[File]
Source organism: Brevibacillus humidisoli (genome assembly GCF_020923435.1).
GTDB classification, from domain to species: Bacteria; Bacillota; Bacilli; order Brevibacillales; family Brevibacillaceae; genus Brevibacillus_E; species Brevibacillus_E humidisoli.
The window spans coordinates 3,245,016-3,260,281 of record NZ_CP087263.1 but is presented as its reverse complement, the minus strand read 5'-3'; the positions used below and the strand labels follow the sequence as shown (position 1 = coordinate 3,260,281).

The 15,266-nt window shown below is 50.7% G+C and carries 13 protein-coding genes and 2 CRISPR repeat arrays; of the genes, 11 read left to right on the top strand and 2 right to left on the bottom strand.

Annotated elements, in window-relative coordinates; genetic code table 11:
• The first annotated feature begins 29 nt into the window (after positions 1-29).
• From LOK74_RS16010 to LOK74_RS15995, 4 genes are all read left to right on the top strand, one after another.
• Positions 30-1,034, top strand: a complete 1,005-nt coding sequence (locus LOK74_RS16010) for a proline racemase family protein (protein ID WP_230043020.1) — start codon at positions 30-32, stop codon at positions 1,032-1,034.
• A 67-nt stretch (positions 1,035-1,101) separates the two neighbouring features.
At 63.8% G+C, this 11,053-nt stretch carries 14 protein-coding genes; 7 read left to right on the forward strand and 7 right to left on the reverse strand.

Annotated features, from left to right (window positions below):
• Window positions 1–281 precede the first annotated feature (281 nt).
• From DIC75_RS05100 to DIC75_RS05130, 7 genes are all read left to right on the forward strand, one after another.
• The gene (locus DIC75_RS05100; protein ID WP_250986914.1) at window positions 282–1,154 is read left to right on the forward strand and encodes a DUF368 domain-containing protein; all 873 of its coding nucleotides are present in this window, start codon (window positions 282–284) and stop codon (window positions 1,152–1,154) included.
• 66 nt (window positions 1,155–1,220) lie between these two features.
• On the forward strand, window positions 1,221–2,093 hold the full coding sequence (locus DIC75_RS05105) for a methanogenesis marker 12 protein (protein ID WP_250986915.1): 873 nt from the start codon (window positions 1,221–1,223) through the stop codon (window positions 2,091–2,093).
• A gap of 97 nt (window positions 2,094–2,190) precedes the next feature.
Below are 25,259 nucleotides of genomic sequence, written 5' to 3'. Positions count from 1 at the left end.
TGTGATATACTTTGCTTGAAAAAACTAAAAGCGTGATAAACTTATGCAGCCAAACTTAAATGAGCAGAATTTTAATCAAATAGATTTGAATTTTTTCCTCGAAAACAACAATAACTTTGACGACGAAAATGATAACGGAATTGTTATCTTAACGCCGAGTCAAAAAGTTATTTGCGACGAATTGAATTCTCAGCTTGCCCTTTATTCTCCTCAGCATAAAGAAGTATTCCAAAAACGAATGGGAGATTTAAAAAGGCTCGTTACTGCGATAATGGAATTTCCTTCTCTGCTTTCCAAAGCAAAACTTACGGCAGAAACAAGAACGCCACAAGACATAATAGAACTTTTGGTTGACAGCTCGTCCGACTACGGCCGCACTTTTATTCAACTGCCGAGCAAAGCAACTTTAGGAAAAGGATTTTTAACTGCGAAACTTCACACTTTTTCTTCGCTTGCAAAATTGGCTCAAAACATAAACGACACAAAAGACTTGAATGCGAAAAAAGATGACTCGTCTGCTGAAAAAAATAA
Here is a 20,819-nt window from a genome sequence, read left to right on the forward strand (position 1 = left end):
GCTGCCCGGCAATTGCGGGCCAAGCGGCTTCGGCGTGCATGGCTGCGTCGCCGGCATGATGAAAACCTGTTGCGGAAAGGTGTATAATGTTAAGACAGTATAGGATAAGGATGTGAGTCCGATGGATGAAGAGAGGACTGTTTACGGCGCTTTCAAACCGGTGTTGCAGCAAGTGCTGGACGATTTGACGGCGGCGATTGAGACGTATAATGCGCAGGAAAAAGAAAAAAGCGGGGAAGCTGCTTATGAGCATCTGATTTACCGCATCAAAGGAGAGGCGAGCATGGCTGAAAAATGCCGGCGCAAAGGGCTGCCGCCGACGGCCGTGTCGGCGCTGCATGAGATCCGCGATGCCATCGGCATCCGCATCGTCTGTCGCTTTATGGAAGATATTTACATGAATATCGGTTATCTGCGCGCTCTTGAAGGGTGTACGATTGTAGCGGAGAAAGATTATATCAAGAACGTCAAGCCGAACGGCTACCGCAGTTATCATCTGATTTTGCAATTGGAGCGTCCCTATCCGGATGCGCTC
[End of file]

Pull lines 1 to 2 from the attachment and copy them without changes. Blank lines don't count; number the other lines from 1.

Source organism: Brevibacillus humidisoli (genome assembly GCF_020923435.1).
GTDB classification, from domain to species: Bacteria; Bacillota; Bacilli; order Brevibacillales; family Brevibacillaceae; genus Brevibacillus_E; species Brevibacillus_E humidisoli.